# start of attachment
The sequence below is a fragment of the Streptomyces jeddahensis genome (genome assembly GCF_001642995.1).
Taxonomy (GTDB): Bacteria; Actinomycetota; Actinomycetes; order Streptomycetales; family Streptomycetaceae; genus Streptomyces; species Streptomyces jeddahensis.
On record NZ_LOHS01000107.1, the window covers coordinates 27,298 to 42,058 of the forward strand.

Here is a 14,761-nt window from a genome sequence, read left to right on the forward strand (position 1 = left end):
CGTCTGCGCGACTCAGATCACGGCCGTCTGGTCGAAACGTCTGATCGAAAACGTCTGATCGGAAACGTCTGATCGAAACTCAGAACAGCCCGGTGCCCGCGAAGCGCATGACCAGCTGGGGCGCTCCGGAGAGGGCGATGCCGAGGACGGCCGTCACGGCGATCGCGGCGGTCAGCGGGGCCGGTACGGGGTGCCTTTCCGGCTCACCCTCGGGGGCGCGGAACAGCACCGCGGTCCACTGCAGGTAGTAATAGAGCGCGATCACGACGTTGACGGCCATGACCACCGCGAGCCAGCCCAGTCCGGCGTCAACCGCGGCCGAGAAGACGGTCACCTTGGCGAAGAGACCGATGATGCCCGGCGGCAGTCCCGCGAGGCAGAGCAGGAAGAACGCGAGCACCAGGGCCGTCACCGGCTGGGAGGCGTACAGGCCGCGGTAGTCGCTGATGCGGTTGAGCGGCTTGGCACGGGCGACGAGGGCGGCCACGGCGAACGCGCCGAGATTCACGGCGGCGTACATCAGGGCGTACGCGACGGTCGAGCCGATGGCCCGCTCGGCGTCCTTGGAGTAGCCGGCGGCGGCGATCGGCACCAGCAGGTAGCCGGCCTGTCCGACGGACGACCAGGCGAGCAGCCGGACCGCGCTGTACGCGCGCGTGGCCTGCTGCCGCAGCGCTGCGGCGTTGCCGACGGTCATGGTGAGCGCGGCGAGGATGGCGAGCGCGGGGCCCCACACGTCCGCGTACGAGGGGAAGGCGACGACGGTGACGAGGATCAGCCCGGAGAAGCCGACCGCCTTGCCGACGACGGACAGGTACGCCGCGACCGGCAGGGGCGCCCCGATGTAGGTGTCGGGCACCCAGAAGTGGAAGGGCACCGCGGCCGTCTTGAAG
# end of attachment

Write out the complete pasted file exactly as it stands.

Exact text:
The sequence below is a fragment of the Streptomyces jeddahensis genome (genome assembly GCF_001642995.1).
Taxonomy (GTDB): Bacteria; Actinomycetota; Actinomycetes; order Streptomycetales; family Streptomycetaceae; genus Streptomyces; species Streptomyces jeddahensis.
On record NZ_LOHS01000107.1, the window covers coordinates 27,298 to 42,058 of the forward strand.

Here is a 14,761-nt window from a genome sequence, read left to right on the forward strand (position 1 = left end):
CGTCTGCGCGACTCAGATCACGGCCGTCTGGTCGAAACGTCTGATCGAAAACGTCTGATCGGAAACGTCTGATCGAAACTCAGAACAGCCCGGTGCCCGCGAAGCGCATGACCAGCTGGGGCGCTCCGGAGAGGGCGATGCCGAGGACGGCCGTCACGGCGATCGCGGCGGTCAGCGGGGCCGGTACGGGGTGCCTTTCCGGCTCACCCTCGGGGGCGCGGAACAGCACCGCGGTCCACTGCAGGTAGTAATAGAGCGCGATCACGACGTTGACGGCCATGACCACCGCGAGCCAGCCCAGTCCGGCGTCAACCGCGGCCGAGAAGACGGTCACCTTGGCGAAGAGACCGATGATGCCCGGCGGCAGTCCCGCGAGGCAGAGCAGGAAGAACGCGAGCACCAGGGCCGTCACCGGCTGGGAGGCGTACAGGCCGCGGTAGTCGCTGATGCGGTTGAGCGGCTTGGCACGGGCGACGAGGGCGGCCACGGCGAACGCGCCGAGATTCACGGCGGCGTACATCAGGGCGTACGCGACGGTCGAGCCGATGGCCCGCTCGGCGTCCTTGGAGTAGCCGGCGGCGGCGATCGGCACCAGCAGGTAGCCGGCCTGTCCGACGGACGACCAGGCGAGCAGCCGGACCGCGCTGTACGCGCGCGTGGCCTGCTGCCGCAGCGCTGCGGCGTTGCCGACGGTCATGGTGAGCGCGGCGAGGATGGCGAGCGCGGGGCCCCACACGTCCGCGTACGAGGGGAAGGCGACGACGGTGACGAGGATCAGCCCGGAGAAGCCGACCGCCTTGCCGACGACGGACAGGTACGCCGCGACCGGCAGGGGCGCCCCGATGTAGGTGTCGGGCACCCAGAAGTGGAAGGGCACCGCGGCCGTCTTGAAG